A guide on how courts can prepare for pandemic emergencies has been produced by a task force created by the Conference of Chief Justices. Preparing for a Pandemic. An Emergency Response Benchbook and Operational Guidebook for State Court Judges and Administrators,was created in response to the Ebola scare in 2014 and in preparation for any future pandemic emergencies, such as the current zika virus spread by mosquitos. The guide serves as a model each state can use to develop their own pandemic benchbook. COSCA partnered in the task force, and the guide also helps court administrators with pandemic preparedness, including court operations issues and training. Task force members participated in a webinar to launch the guide on March 16.
New Joint Technology Committee Papers Guide Courts with Tech Advancements
NCSC’s Joint Technology Committee has released three papers to educate and train court leaders in technology. “Responding to a Cyberattack” provides a basic explanation of the preparations necessary for court managers to respond quickly and effectively in the event of a cybersecurity incident. “Implementing Judicial Tools” explains technology options and implementation considerations for courts planning a judicial tools initiative. “Managing Digital Evidence in Courts” identifies potential challenges and recommends steps courts should consider when receiving, evaluating, protecting, and presenting digital evidence, including video from body-worn cameras, private citizens, and other sources.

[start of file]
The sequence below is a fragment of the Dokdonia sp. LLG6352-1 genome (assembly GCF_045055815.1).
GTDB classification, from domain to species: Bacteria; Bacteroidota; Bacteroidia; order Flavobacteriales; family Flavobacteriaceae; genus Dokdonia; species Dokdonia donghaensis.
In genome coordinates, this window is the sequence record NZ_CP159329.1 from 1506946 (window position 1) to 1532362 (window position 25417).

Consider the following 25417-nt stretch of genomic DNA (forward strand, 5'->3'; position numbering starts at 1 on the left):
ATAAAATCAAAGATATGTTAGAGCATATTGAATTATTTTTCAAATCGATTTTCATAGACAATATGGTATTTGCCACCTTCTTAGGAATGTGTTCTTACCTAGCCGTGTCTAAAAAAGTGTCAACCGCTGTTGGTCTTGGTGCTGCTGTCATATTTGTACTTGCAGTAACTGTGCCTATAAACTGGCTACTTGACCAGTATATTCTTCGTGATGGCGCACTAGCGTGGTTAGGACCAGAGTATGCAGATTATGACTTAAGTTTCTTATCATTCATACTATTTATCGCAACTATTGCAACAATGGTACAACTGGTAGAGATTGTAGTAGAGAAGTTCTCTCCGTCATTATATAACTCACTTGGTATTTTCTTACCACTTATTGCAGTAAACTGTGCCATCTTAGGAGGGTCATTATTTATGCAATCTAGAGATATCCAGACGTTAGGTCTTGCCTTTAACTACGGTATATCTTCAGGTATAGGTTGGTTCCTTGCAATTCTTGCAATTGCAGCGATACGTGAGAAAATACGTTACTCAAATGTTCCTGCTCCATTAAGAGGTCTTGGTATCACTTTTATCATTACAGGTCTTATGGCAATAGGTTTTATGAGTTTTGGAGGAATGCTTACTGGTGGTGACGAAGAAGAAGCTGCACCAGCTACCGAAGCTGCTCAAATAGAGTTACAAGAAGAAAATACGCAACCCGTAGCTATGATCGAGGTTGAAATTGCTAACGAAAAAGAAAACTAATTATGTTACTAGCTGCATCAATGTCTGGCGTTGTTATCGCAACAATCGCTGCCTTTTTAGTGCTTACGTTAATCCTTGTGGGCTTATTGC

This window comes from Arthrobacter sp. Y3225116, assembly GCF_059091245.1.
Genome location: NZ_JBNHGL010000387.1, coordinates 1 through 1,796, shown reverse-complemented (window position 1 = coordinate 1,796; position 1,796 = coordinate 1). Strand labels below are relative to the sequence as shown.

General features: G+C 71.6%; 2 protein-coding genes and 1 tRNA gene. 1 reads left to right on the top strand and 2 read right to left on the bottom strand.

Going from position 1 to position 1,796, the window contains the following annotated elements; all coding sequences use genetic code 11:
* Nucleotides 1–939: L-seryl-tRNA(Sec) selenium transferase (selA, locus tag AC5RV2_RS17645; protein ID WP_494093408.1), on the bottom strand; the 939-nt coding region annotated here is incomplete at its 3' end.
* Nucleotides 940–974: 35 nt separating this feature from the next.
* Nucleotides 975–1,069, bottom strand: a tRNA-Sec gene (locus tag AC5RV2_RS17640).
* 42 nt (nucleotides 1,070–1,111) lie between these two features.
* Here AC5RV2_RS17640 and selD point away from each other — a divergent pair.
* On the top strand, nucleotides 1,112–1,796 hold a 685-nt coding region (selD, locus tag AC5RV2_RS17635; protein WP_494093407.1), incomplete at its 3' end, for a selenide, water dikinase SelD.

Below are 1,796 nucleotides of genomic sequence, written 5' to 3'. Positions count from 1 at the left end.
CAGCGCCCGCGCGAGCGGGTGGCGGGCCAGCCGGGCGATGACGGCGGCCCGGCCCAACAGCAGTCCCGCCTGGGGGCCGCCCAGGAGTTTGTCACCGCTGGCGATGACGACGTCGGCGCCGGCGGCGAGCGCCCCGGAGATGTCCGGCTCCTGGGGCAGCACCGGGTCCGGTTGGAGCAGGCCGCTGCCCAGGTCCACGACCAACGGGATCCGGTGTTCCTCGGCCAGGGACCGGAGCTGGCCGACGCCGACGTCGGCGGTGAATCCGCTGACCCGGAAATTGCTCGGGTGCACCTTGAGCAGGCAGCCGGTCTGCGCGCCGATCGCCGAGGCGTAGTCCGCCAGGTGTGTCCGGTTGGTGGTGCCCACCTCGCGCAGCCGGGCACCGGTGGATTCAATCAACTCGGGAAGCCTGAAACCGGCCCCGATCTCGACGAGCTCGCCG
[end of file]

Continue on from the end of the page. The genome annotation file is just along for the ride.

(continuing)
Member Spotlight: James Glessner, Maine
Why and how did you become a state court administrator?